# Chapter 3 METHODOLOGIES

The surveys were carried out in the autumn of 2021, to collect lithological, structural data and RBF rock samples. Geological data during the field activity were recorded through the Fieldmove app, to be processed later in Qgis. Structural data instead were processed with Tectonics FP to produce stereo plots. Twelve oriented samples from the fault zone were collected to document and analyze the microstructures of the RBF rocks that accommodate the displacement of the roof block. The microstructures described in chapter 5 (microscope observations) are those that appear in the samples. Particular care was taken during the sampling and transport of these rocks from the field to the laboratory to avoid disintegration. Given the fractured and brittle nature of these fault rocks, samples were impregnated and stabilized with epoxy resin. In the following chapter, all the methodologies used for the realization of this thesis work will be described in chronological order.

## 3.1 Fieldmove App

Global Positioning System (GPS) devices are commonly used to aid navigation, having grown in popularity over the past decade. Over the last few years, this has extended to smartphones and digital compasses, which are often equipped with GPS functionality. GPS is a valuable aid to navigation during fieldwork, although it is important to keep safety at the forefront. Modern technologies are created to facilitate the task. Knowledge of new programs and mastery of functions is the clue to success in any scope. What could be edited only after field nowadays can be partly automatized in the field, processing the information and thus significantly reducing the field period and simplifying the cameral period.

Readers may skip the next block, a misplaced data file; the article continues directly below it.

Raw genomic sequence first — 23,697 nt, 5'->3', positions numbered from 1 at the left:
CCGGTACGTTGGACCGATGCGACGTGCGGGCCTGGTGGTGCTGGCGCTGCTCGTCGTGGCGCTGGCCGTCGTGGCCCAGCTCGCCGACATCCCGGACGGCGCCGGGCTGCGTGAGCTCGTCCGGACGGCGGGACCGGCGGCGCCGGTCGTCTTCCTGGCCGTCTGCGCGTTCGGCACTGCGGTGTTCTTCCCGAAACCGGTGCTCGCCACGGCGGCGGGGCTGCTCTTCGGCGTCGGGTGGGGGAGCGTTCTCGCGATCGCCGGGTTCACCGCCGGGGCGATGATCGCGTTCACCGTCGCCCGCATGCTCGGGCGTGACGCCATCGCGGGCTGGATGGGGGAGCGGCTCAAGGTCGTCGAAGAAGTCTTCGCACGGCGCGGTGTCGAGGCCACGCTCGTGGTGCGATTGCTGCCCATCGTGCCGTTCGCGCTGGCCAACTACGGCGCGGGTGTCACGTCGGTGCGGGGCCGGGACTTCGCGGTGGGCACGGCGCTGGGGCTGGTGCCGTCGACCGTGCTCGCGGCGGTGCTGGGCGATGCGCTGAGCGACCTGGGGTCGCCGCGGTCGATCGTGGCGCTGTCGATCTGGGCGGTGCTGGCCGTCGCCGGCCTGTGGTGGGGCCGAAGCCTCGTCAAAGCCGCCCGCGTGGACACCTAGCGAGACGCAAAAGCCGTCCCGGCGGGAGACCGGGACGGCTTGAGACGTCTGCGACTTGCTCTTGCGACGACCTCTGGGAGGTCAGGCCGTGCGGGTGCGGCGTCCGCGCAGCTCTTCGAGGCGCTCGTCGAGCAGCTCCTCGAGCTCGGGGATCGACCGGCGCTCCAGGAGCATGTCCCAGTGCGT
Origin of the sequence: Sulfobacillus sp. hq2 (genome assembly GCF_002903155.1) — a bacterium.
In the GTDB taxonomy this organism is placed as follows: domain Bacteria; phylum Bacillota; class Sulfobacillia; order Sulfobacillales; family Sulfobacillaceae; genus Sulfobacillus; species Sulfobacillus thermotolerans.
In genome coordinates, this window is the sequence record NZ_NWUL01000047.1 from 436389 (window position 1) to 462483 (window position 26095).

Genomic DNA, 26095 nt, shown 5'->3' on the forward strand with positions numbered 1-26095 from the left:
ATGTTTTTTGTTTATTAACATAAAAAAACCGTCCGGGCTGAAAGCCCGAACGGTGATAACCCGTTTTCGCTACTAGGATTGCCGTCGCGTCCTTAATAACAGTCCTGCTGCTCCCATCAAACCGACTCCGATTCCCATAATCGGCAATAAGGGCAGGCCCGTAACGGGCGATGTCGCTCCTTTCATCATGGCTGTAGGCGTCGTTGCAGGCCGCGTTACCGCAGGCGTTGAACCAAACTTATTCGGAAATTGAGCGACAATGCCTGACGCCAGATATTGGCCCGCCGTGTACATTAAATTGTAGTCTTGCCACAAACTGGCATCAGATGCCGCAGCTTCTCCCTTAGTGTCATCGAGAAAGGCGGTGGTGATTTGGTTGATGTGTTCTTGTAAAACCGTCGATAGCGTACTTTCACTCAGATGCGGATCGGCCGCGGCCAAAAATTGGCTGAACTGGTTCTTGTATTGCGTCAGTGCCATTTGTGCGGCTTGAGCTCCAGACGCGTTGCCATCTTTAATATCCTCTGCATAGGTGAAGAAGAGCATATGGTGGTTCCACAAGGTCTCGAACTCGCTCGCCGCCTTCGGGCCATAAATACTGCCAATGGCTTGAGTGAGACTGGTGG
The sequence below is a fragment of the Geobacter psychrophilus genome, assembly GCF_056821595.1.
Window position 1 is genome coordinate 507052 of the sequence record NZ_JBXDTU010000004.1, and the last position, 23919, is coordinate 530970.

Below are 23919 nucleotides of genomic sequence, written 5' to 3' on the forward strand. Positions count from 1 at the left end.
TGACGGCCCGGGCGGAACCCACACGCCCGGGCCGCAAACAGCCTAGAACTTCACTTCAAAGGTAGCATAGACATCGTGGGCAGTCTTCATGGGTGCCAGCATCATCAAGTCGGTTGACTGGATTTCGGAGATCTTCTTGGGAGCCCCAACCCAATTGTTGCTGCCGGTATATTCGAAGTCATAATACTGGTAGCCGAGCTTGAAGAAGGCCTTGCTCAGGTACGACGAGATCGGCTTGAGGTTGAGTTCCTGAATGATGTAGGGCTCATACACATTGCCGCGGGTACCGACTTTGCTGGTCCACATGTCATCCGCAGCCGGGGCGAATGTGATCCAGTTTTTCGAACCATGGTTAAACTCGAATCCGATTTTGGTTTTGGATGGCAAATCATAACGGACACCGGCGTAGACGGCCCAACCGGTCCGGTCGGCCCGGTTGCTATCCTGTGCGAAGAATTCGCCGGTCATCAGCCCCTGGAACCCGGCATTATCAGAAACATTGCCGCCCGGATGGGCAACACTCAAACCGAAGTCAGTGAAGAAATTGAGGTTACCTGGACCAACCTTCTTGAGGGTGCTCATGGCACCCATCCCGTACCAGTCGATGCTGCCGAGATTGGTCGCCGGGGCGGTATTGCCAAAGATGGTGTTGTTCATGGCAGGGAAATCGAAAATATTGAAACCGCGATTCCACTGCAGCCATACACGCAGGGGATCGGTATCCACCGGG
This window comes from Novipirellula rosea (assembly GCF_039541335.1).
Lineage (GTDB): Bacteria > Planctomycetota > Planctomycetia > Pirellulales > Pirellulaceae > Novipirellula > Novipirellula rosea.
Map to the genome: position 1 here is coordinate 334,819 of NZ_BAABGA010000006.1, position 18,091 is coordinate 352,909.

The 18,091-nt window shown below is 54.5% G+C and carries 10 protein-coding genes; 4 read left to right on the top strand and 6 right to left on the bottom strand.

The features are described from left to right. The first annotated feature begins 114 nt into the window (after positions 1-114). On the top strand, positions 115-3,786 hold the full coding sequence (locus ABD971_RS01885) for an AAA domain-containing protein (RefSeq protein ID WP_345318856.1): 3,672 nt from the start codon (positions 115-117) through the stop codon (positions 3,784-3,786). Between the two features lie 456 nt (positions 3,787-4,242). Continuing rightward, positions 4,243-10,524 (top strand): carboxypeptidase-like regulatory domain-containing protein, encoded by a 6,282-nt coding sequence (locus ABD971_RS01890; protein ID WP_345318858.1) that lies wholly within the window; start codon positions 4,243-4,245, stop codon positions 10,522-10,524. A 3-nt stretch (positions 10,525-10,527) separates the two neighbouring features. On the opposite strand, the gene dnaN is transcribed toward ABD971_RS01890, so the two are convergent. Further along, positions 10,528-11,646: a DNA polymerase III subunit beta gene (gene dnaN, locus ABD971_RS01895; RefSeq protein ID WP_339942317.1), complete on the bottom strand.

FieldMove is a map-based digital field mapping app for geological data capture. The app is presented in a map-centric format for use on larger touchscreen tablets. When sufficient data has been collected, you can use the drawing tools that include a virtual cursor for precision drawing to create geological boundaries, fault traces and other linework on your basemap. It is also possible to create simple polygons to show the distribution of different rock types. FieldMove relies on three sensors inside your device, a magnetometer, a gyroscope and an accelerometer. Together, these sensors can be programmed to measure the orientation of planar and linear features in the field. All three sensors are installed as standard in iPhones and iPads, but are not always present in other hardware devices. You should always check your device to ensure that all three sensors are present and that the compass and the clinometer give accurate readings before starting to collect data. You can choose to manually enter data if you do not trust the internal sensors, or if you are using a traditional hand-held compass clinometer. FieldMove supports Mapbox™ online maps and can cache this extensive online map service to work offline in the field. In addition to handling online maps, geo-referenced basemaps in MBTile or GeoTIFF format can be imported and also are available offline when working in the field.